MEDIA RELEASES

Epidural Allows Swift Recovery After Serious Surgery

In recognition of National Anaesthesia Day on October 17, Northland District Health Board is sharing stories of patients who have benefited from regional anaesthesia during surgery.

Lionel ‘Barry’ Moor of Kaikohe had an epidural anaesthetic on August 15 and said the epidural resulted in zero pain when he awoke after almost eight hours of surgery.

An ‘epidural’ is regional anaesthetic applied a thin plastic tube which is placed in the epidural space just behind the spine. Local anaesthetic numbs the nerves as they leave the spinal cord.

Barry, 75, needed surgery for a hernia which occurred after earlier gall bladder surgery in February 2016. When being prepared for surgery, Barry was given an epidural as well as a general anaesthetic. The epidural was placed so that the nerves that carry pain messages from the area where the surgery took place could be numbed.

“This is the first time I’ve had an epidural and I swear by it now,” Barry said two days after the surgery.

“I woke up feeling more refreshed than expected. My hernia had bulged 4-5 inches out. It was horrible, it was like a football. The biggest [benefit of an epidural anaesthesia] was no pain afterward. None whatsoever.”

Barry said he still didn’t feel pain two days after his surgery.

When being prepared to undergo surgery, Barry’s surgeon handed over the expertise to a dedicated anaesthetist who Barry says “was so good about explaining things and why I should have [the epidural].”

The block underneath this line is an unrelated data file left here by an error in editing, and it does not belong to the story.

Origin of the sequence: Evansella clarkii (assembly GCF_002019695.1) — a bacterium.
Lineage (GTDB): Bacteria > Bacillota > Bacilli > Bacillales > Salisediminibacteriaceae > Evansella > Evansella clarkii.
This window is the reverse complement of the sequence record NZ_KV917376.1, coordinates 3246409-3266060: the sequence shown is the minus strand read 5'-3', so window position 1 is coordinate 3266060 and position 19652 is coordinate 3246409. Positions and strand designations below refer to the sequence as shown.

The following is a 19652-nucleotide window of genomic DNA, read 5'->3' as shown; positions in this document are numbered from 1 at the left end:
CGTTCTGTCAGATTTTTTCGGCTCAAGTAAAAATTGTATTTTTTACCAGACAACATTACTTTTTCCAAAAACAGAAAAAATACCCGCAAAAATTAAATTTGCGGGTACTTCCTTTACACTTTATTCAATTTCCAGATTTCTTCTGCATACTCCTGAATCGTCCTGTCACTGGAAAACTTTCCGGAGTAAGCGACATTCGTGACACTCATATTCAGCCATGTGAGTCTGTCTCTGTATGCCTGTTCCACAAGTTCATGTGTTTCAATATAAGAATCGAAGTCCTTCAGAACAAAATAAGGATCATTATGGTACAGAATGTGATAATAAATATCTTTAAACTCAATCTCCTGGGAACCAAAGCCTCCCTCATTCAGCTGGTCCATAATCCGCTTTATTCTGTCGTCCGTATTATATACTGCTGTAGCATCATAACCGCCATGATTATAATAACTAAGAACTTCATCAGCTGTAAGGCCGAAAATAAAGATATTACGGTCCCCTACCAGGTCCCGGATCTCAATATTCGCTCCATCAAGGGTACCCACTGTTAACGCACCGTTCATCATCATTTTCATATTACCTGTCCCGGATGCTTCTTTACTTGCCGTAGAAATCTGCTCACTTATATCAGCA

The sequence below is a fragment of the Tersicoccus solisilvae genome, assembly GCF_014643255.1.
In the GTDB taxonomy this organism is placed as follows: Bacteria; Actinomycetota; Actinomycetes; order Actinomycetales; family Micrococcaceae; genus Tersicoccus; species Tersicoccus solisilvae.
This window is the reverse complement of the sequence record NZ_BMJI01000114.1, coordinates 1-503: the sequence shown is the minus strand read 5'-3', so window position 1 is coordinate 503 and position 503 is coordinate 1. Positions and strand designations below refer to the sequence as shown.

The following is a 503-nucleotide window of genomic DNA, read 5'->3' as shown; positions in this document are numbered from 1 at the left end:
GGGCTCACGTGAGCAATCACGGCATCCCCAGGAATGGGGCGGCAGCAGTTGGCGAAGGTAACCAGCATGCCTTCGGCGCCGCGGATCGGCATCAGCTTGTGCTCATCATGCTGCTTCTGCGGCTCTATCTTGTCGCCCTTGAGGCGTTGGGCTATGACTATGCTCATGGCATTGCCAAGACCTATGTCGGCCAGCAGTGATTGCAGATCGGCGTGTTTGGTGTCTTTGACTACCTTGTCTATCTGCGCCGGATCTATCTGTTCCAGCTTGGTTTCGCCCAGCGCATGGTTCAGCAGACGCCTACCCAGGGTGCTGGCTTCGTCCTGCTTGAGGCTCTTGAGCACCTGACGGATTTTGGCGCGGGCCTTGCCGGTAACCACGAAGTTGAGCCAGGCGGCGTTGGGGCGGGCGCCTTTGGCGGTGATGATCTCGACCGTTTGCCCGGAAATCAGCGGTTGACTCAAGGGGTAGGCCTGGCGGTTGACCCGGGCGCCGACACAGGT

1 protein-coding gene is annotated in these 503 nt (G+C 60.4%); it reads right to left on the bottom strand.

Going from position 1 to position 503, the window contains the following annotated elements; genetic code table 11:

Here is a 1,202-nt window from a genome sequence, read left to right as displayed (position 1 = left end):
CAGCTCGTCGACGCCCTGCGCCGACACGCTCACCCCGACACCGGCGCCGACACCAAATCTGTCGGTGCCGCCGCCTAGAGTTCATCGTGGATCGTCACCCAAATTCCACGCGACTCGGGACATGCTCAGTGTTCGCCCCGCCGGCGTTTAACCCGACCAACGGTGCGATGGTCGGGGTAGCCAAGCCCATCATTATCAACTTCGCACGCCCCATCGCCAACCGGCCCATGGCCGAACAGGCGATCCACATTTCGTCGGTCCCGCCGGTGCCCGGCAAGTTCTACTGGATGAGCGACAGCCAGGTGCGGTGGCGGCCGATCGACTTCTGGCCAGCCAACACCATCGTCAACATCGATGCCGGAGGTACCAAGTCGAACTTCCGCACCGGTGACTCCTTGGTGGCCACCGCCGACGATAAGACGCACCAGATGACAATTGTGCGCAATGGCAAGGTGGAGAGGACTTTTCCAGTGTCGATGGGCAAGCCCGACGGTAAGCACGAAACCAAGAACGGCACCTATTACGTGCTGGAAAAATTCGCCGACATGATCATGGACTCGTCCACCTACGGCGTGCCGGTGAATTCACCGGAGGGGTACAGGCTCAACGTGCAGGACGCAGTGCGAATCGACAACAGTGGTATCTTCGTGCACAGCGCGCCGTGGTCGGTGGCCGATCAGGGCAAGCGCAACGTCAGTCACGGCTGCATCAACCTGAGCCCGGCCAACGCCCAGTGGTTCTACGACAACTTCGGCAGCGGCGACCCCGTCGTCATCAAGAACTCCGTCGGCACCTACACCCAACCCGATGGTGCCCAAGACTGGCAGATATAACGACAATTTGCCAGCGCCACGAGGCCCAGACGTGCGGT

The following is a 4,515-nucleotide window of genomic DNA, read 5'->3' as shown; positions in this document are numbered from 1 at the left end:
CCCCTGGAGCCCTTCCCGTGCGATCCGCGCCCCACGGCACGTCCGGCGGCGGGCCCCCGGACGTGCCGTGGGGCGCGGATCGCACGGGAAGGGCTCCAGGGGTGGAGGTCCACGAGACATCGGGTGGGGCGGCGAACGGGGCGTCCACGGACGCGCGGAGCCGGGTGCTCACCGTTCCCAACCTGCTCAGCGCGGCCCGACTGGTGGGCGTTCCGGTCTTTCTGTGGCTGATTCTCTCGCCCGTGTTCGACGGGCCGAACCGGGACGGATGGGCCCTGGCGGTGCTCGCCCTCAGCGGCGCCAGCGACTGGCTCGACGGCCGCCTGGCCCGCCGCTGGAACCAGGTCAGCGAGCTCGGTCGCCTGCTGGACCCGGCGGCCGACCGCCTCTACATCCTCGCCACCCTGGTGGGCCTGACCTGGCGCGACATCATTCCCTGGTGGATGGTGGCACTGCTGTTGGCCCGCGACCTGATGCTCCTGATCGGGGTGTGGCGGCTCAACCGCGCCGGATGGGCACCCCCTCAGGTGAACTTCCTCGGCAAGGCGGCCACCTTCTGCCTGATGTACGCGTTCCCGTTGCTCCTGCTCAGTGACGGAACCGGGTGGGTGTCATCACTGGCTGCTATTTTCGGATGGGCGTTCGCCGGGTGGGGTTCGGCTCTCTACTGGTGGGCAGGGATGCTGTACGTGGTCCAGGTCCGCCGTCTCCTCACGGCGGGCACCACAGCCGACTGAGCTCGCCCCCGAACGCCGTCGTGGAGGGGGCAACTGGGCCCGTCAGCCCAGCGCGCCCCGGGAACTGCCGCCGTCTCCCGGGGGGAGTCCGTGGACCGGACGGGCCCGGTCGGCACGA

“The anaesthetist explained about putting a needle in my back. He explained I would feel pain if he went off track, so he gently altered the needle [to apply the anaesthetic in the epidural space] and it didn’t cause a lot of pain. I can’t speak highly enough – the whole team, from when I came into the waiting room, have been just brilliant.”

“I had three stints here last year and I was in a hell of a lot of pain all the time right up until I came to hospital but this time I recovered smoothly.”

An epidural was a good option for pain relief for him, because of the size and location of his hernia. The epidural stayed in Barry for 3-4 days, with local anaesthetic solution running into it, using a pump to carefully control the rate. He was monitored throughout by a trained nurse and followed up daily by the pain service to reduce the risk of side effects and complications.

“The nurses have been checking me each morning by running ice over my torso to check the effectiveness of the local anaesthetic,” Barry said.

“I need an ankle operation soon and I will certainly be choosing a general anaesthetic with epidural.”


Lionel 'Barry' Moor


Services A - Z

A B C D E F G H I J K L M N O P Q R S T U V W X Y Z

In order to view this object you need Flash Player 9+ support!

Get Adobe Flash player